SINGAPORE – Travellers have snapped up weekend peak-time tickets for the train service between Johor Bahru and Woodlands, which resumes operations this Sunday (June 19).
The Keretapi Tanah Melayu (KTM) train service, also known as the Tebrau Shuttle, takes only five minutes to get from Woodlands to JB. It was suspended from March 24, 2020, due to the Covid-19 pandemic.
Tickets for popular time slots around the weekends, like Friday evenings, Saturday mornings and Sunday evenings, have sold out on the KTM website. Tickets for trips between 6.45pm and 10.30pm on June 24, the first Friday after the train resumes operations, are also sold out.
But with 31 total trips daily, 18 from JB to Singapore and 13 from Singapore to JB at a frequency of 90 minutes, there are still many tickets available at off-peak times.
The tickets are priced at $5 for a trip from Woodlands to JB and RM5 (S$1.60) for JB to Woodlands. The cross-border bus services offered by SMRT and Transtar Travel cost approximately $2.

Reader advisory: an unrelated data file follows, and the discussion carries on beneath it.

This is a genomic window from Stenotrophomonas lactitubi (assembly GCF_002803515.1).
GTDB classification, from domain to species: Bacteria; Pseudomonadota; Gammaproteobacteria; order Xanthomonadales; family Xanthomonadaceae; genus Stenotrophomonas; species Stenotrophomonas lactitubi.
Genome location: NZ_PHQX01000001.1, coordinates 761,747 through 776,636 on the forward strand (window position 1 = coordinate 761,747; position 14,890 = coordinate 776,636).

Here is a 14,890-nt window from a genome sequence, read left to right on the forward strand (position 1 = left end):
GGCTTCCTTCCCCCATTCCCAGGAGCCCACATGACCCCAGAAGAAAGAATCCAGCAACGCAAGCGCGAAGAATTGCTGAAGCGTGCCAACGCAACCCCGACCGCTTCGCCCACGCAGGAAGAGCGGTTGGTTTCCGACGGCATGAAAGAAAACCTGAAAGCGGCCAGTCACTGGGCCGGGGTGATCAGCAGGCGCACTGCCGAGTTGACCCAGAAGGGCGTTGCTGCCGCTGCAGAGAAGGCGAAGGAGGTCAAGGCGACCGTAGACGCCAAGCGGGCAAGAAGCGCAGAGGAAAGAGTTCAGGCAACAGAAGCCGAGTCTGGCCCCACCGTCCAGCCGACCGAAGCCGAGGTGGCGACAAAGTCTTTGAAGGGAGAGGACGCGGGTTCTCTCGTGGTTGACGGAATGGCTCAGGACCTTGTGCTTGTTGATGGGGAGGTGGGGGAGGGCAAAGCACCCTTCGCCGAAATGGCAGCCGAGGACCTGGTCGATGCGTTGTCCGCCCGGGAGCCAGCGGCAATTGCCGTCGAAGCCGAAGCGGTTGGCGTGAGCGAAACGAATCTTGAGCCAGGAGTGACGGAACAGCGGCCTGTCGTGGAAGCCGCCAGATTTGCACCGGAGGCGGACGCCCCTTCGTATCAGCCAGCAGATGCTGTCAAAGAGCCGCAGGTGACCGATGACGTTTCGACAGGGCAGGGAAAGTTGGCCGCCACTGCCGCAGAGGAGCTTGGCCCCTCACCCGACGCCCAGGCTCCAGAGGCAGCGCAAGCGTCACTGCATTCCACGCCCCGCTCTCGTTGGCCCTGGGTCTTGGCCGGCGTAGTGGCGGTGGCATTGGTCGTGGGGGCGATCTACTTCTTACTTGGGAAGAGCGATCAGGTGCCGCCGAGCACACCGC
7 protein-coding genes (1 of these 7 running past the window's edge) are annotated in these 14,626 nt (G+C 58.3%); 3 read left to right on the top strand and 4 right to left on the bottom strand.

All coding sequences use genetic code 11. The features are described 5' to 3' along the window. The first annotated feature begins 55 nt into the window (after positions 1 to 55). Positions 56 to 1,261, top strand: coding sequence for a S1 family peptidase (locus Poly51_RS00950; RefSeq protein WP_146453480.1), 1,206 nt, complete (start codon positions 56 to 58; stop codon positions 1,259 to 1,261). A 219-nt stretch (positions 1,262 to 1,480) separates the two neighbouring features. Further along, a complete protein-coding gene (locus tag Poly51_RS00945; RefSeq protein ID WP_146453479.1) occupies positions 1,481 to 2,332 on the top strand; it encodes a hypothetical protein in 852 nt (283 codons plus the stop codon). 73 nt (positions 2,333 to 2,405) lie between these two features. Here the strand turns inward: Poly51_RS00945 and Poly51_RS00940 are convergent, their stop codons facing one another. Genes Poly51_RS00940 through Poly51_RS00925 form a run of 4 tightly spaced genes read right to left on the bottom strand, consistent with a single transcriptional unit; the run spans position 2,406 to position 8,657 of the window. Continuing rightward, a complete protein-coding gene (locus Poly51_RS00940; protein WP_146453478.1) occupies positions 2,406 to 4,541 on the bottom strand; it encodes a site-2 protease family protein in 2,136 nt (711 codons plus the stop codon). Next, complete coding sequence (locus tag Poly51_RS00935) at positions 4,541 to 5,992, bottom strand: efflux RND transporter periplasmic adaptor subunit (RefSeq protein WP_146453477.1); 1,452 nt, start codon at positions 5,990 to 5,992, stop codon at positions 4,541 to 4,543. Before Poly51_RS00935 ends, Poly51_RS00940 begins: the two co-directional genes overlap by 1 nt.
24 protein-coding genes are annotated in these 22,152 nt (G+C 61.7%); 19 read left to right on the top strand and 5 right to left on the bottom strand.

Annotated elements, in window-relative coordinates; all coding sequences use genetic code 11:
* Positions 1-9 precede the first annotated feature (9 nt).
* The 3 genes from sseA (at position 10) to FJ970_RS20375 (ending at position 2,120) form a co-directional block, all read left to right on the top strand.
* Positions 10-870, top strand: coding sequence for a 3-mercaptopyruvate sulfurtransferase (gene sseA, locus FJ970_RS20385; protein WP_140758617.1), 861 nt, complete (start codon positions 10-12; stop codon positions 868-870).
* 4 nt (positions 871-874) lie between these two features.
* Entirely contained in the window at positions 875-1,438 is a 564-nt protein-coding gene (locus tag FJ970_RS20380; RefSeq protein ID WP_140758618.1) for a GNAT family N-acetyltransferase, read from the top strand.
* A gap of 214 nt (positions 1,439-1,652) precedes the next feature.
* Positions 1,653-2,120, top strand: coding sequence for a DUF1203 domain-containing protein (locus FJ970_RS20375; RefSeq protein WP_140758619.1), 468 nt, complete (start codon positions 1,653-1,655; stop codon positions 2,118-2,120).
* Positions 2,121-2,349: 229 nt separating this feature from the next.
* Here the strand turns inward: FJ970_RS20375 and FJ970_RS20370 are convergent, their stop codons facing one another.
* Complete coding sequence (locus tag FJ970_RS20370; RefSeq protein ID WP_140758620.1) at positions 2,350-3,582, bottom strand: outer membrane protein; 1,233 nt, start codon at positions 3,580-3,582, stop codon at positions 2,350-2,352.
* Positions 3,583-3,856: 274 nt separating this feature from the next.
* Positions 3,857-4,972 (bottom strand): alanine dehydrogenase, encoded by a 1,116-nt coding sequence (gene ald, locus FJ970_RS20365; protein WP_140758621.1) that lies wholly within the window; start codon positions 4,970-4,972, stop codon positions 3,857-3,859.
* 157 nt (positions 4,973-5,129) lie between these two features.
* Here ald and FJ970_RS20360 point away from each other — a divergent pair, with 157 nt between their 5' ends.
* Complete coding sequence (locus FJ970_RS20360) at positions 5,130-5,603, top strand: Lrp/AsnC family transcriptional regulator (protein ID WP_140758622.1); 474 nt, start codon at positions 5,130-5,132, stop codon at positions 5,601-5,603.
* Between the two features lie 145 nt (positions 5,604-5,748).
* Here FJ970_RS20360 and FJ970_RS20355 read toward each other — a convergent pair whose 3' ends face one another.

Madam Kheoh Phaik Ean, 67, is looking forward to travelling via the train service again.
The housewife was a regular on the Tebrau train shuttle service before the pandemic and prefers it over bus services for its speed and convenience.
She used to make frequent trips to Singapore to meet her two daughters, aged 22 and 27, when they were students in Singapore.
She plans to buy the train tickets soon and does not mind waiting for tickets to be available rather than taking the bus.
Madam Yanti Mahad, 48, who travels from Singapore to JB fortnightly for leisure, said the journey is much shorter by train.
“It takes only 15 minutes by train from point to point, but more than 30 minutes by bus if there is traffic. It’s a lot faster,” said the spa therapist.
But Madam Siti Astilah, 35, who crosses the border two to three times a week to be with her family in JB, is sticking with the bus for now.
The nurse, who works at Tan Tock Seng Hospital, said: “The Tebrau train shuttle services are indeed fast, but there seem to be more and earlier cross-border bus services now.”
For Ms Bernice Heng, 19, a student in JB, nothing beats the train in terms of convenience. She said she used to take the train prior to the pandemic as she did not need to spend time queueing for the bus.
The Malaysian, who used to attend school in Singapore, makes the trip across the border twice a month to meet her friends here.
“I might have to fight for the train tickets if they sell out fast but I intend to take the train because it’s a lot more convenient,” she said.
Additional reporting by Soh Pei Xuan